Brothers already has clients lined up. He says, however, he will start small and see how it goes from there. This year he will supply fresh, weekly produce to 20 families.
“I’m just scared of biting off more than I can chew at one time,” says Brothers.
If supporting a local farming economy is a part of the economic growth equation, Campbell points out that agritourism has the potential to be a piece of the puzzle.
At an extension presentation last Monday night, he offered up two North Carolina farms that have introduced tours to its list of moneymaking ideas. These farms not only grow produce, they also offer a chance to work the farm, pet animals and participate in a variety of other activities.
Locally, in Pasquotank County, there isn’t anything like this available. The last time anyone had a farming operation such as this was Luther’s Greenhouse in Weeksville.
“Most of the time families came on the weekends and schools came on
the weekdays,” recalls Holly Luther, who ran the operation along with her husband Bob.
Luther’s Greenhouses began as a smaller operation, more a hobby, explained Luther. Eventually, along with her husband, the family opened a pumpkin patch and then a strawberry patch. That was in 1996 and was followed by a milo maze, a petting zoo, wagon rides and tours of the greenhouse operations.
“We had schools calling wanting to know if we could do tours,” recalls Luther. “That happened for several years and we decided we wanted to do something more formal … .”
The Luthers operated seven covered acres and 10 acres outside of the protection of a greenhouse. Ninety-five percent of what they sold was wholesale, and 15 percent was retail.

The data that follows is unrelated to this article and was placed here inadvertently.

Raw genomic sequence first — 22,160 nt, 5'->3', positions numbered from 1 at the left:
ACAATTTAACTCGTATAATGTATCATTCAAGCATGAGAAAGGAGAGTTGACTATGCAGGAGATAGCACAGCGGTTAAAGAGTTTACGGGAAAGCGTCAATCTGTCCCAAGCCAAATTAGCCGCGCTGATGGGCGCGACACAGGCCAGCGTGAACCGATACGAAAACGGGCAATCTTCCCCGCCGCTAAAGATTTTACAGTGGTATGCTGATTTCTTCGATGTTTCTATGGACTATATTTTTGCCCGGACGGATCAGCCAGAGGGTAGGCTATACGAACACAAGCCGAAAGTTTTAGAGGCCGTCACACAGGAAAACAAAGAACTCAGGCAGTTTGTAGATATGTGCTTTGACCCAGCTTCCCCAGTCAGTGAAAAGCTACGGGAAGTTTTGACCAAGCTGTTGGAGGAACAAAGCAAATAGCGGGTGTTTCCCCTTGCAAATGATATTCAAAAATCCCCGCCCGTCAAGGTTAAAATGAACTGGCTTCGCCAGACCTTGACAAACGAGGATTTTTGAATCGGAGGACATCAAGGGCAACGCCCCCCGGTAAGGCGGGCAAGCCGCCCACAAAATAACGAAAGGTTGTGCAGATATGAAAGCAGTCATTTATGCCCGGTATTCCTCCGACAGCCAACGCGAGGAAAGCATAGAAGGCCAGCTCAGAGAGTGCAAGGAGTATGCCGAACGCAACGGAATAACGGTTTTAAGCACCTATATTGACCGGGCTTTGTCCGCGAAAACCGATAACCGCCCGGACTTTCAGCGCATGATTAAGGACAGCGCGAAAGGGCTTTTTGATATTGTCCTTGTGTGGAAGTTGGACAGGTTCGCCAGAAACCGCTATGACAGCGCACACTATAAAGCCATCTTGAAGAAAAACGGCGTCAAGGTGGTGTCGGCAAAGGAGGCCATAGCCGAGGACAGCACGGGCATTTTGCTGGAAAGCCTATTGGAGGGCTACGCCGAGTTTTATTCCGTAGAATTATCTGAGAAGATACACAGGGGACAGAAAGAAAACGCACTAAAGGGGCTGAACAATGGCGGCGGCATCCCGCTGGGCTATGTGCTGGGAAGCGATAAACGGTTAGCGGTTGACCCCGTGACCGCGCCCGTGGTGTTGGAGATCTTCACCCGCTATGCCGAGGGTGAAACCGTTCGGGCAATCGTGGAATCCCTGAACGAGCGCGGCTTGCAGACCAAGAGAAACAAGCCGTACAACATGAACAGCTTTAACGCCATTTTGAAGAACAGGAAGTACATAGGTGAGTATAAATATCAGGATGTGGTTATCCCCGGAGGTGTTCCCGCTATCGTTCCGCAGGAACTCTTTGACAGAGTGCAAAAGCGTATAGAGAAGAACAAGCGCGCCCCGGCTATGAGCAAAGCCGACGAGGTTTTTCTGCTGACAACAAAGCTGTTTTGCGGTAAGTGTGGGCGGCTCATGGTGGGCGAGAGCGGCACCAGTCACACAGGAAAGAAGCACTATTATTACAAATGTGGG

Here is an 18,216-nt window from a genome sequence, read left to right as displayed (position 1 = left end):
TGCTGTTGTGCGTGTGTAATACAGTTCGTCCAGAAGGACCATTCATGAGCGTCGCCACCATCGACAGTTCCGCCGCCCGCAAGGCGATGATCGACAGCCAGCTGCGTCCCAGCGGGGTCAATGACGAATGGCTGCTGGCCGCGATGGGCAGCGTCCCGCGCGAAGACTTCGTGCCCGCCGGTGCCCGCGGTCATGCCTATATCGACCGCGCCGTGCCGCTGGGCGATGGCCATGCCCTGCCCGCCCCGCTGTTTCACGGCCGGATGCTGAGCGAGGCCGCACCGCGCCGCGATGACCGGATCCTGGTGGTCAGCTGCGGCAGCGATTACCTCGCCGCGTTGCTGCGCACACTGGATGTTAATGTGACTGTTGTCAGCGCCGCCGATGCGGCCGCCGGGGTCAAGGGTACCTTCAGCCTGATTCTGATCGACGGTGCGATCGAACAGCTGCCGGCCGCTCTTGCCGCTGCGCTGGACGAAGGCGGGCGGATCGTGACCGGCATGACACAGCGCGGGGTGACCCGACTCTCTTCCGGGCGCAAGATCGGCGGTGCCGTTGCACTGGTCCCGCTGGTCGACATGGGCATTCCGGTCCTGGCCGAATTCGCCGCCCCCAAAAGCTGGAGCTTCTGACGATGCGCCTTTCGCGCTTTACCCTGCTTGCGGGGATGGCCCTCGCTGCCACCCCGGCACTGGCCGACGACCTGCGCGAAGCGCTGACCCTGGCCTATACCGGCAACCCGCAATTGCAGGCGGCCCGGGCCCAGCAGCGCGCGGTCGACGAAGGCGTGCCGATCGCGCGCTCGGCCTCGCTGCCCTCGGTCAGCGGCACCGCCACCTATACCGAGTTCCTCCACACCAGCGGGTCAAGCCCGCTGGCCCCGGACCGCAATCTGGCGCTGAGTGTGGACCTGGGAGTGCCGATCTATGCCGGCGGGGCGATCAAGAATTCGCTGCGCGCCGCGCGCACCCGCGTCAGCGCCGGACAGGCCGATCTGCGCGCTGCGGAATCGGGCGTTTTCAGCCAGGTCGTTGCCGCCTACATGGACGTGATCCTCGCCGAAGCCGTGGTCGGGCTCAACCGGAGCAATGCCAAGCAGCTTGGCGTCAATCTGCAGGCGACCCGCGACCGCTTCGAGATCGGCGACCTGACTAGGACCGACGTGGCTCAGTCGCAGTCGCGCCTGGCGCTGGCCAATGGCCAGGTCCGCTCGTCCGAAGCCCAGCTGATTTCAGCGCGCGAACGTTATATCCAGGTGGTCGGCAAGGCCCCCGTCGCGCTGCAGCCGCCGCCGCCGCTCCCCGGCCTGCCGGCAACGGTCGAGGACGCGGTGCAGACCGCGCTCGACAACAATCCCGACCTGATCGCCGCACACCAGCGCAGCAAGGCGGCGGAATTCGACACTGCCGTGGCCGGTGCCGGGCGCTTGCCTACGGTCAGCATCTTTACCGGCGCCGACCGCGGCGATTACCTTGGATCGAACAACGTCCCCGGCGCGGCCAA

It was rewarding work, but it was a lot of work. They got out of the business because it was labor-intensive running the growing the operation. Luther says she and her husband would have preferred to make it a destination for families, “but there was so much to do.”
That’s the reality of farming, it’s hard work. Brothers says if he hadn’t already owned all of the acreage and the farming equipment, he would have likely done something else to make a living.
“I’d hate to borrow money and have to do it,” he says.
Campbell recommends that folks who are starting out and would eventually like to make a living at it go in with cautious optimism. While he’s all for the idea of someone running a micro-farm, start slowly he says.
“You need a sincere desire to do it,” says Campbell. “Determination; lots of work. Secondly, you need time and money and you need physical and mental ability and then you need to know what to do and that is where the extension comes in.”
There is a need in the area for more locally grown produce. Some of it might not be as simple as growing squash for sale, and that is also where the extension service comes in handy. Campbell can talk to you about what to grow, what will sell and where your markets are located.
Brothers, for example, knows that he’s best served by selling his produce to restaurants and the Portsmouth, Va., farmer’s market. He says that is a large market and the farmers who sell there are offering different produce and not competing with one another for the sale of zucchini or cucumbers and such.
So yeah, it’s hard work and it’s not as glamorous, but if you’re like Bob Brothers, and you get the soil under your finger nails it might be hard to wash it away.